Thursday, June 11, 2015

Join at the Air Force Association Cycling Classic, proudly brought to you by the Boeing Company! The Air Force Association Cycling Classic will take place on Saturday, Sunday, June 13/14th 2015. The Air Force Association Cycling Classic is the region’s premier cycling event, with opportunities to participate for cyclists of all abilities. 

Competitive cyclists are invited to race in Arlington on both days, as we will again offer a variety of categories for licensed racers, including the nation’s top Pro/Am men and women. These races are part of the prestigious National Criterium Calendar. Additionally, cycling enthusiasts of all abilities will also be able to participate on Sunday morning’s Air Force Association Cycling Classic Challenge Ride, with many ways to participate. Individuals can sign-up either under General Registration or can support our official event beneficiary,the Air Force Association’s Wounded Airman Program, as part of Team Sabre. Groups, companies and various organizations are invited to enter as part of the Thales Corporate Challenge. Your registration fees include timing support, a bib number, finishing medal and an event t-shirt (registration prior to April 8th is required to receive FREE event t-shirt).
@longscycle @ASICycling

CycloFemme Pittsburgh


Wanted to let you know that that the ride to Cumberland Md was a success and we had 16 women ride from Pittsburgh, PA.  May 22-25, 2015. The Cycle Femme shirts were worn on the first day and they helped us to ride unified.  They were stylish and comfortable.  And we looked good too.  

Thanks for all you assistance and helping us not only feel good about our ride we were the best looking cyclist on the trails!
S. Jones
Group Leader


Mrs. Jones,

So happy to hear your ride went well and that we could play a small part in making that happen. Hope to see the group doing another CycloFemme ride in 2016!

LongsCycle Team

Wednesday, April 8, 2015

Evelyn Stephens (Specialized-Lululemon) gets a hug from a teammate after her win (Jonathan Devich/CN)

New organizers of the Philadelphia International Cycling Classic, G4 Productions, are putting the final touches on the newly upgraded women's World Cup and the men’s UCI 1.2 events that will be held on June 7 in Pennsylvania.

Robin Morton, the event’s technical director and a founder of G4 Productions, noted that some of the changes to this year’s races included lengthening the women’s race and shortening the men’s race.

The races will follow the same course design as it has during the previous two years with the start-finish line at the top of the circuit’s main climb on the Manayunk Wall, and follow a 19.2km circuit that includes climbs over Lemon Hill, Strawberry Mansion and flat sections along Kelly Drive.

The women will race for one extra lap for a total of six laps and roughly 115km. The men’s race will be one lap shorter for a total of nine laps and around 173km.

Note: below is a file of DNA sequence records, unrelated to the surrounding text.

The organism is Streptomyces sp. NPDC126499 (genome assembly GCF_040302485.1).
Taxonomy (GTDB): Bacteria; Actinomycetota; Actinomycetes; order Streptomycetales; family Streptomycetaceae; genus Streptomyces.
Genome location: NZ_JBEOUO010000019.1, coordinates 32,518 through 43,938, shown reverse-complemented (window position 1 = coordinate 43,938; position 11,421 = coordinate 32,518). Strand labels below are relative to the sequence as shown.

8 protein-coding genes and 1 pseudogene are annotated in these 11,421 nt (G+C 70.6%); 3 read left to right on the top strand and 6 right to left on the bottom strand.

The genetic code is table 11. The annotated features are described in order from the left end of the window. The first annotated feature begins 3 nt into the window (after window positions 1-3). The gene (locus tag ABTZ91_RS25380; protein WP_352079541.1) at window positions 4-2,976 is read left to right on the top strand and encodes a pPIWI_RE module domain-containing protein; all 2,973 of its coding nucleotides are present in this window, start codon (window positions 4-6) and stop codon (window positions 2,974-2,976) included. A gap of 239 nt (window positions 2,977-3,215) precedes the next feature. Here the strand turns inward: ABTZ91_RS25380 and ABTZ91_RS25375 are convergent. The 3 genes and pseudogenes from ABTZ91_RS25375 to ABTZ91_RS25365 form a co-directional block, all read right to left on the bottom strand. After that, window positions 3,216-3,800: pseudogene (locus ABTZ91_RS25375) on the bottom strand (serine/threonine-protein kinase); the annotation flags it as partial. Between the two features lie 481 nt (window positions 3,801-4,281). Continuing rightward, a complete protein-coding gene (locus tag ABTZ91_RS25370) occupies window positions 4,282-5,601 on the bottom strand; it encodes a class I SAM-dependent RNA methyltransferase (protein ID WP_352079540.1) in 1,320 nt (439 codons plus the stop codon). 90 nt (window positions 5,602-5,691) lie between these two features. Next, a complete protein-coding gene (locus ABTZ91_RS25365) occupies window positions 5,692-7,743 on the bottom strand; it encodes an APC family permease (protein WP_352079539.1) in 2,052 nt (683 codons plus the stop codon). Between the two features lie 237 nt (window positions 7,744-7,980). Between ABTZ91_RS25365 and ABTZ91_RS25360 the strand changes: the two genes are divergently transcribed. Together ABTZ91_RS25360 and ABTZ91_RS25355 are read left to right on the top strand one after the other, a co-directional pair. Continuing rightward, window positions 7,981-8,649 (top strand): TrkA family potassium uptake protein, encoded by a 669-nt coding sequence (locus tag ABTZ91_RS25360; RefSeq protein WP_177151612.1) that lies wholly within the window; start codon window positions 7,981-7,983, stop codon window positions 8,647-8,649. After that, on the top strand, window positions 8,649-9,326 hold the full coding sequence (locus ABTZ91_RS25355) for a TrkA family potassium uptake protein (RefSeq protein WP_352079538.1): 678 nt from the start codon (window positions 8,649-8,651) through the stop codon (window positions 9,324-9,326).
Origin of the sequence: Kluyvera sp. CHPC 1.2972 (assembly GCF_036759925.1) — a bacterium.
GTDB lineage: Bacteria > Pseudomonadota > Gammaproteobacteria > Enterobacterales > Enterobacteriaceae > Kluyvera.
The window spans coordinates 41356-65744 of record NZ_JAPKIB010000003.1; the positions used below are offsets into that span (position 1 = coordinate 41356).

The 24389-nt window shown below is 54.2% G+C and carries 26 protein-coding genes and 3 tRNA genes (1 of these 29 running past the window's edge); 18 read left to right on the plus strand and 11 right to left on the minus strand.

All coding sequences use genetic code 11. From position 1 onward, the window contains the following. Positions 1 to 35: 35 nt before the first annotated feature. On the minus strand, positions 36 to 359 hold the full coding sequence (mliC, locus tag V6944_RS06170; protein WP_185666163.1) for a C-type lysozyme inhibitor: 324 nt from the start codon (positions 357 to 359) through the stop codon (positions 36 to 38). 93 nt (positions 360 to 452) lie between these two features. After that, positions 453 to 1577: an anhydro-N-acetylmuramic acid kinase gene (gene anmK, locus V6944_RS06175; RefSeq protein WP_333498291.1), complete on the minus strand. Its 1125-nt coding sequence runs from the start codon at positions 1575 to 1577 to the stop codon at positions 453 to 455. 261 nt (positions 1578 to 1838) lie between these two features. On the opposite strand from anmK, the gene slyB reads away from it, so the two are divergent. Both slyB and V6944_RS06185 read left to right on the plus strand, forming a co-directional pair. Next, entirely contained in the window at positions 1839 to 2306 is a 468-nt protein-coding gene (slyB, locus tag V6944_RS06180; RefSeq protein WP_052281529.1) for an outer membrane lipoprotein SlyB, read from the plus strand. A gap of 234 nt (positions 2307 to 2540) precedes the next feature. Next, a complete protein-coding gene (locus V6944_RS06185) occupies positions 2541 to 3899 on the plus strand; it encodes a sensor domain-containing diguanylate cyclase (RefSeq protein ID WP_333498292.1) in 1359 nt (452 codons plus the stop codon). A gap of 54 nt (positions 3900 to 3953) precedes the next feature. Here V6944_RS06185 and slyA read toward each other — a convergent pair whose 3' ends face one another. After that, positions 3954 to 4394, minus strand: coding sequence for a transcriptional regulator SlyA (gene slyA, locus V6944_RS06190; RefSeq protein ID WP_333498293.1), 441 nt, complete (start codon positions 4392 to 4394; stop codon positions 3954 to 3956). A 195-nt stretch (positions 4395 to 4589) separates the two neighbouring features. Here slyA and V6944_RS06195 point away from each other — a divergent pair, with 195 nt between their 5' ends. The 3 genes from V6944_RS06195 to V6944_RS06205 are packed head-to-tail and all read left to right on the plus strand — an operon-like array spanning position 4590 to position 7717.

“We shortened the men’s race because of the time frame that we have to work with,” Morton told Cyclingnews. “We only have from 8am to 4pm and we really didn’t have any leeway in terms of extending the day.”

Morton acknowledged the possibility of a return to the old start and finish area along the Benjamin Franklin Parkway, where the finish line was located just a few hundred metres away from the stairs to the Philadelphia Art Museum. Throughout the history of the event, that finish line was used 19 times during the women’s race, and 28 times for the men’s race. The flat and fast run-in catered to many bunch-sprint victories, with the exception of a few occasions where breakaways succeeded.

“That has been discussed,” Morton said. “Obviously it’s the money shot right there on the Parkway. That’s also where the Philadelphia Marathon starts and finishes. It’s a venue that is really identifiable with the city, and so I know that they are considering it.

“We were kind of in a crunch-time this year to get things done. The UCI liked the course, they think it’s more selective, so for this year, especially with the World Cup, we figured that we would just keep it as it was, and see what happens next year.

In 2013, new organizers moved the finish line to the top of Manayunk Wall, and for the past two editions it’s been well-received by the community and has made for a less predictable outcome.

“While the Parkway, used for the old course, really had an expansive and European-looking finale in front of the Art Museum, a classic Champs-Élysées feel, this one is a bit more dynamic and selective,” Morton said.

Evelyn Stevens and Kiel Reijnen have won the women's and men's races, respectively, for the last two editions.

Women’s World Cup limits field to UCI teams and National teams only

The women’s race in Philadelphia was registered as a World Cup from 1998 until 2001, as the Liberty Classic and then downgraded to a Category 1 event until this year. It was announced last December that the race would be added back onto the World Cup calendar, thus increasing the series to a total of 10 rounds.

The upgrade happened largely through the effort of Vice President of Marketing at ASI Karen Bliss, who discussed the idea with Mayor Michael Nutter and his wife Lisa, both cycling enthusiasts.

“In Karen’s meetings and conversations with the Nutters, they decided that this was something that the city wanted to do,” Morton said. “They felt like this time around it would be the only World Cup in the Americas. [A women’s World Cup was also held in Montreal from 1998-2009, -.ed]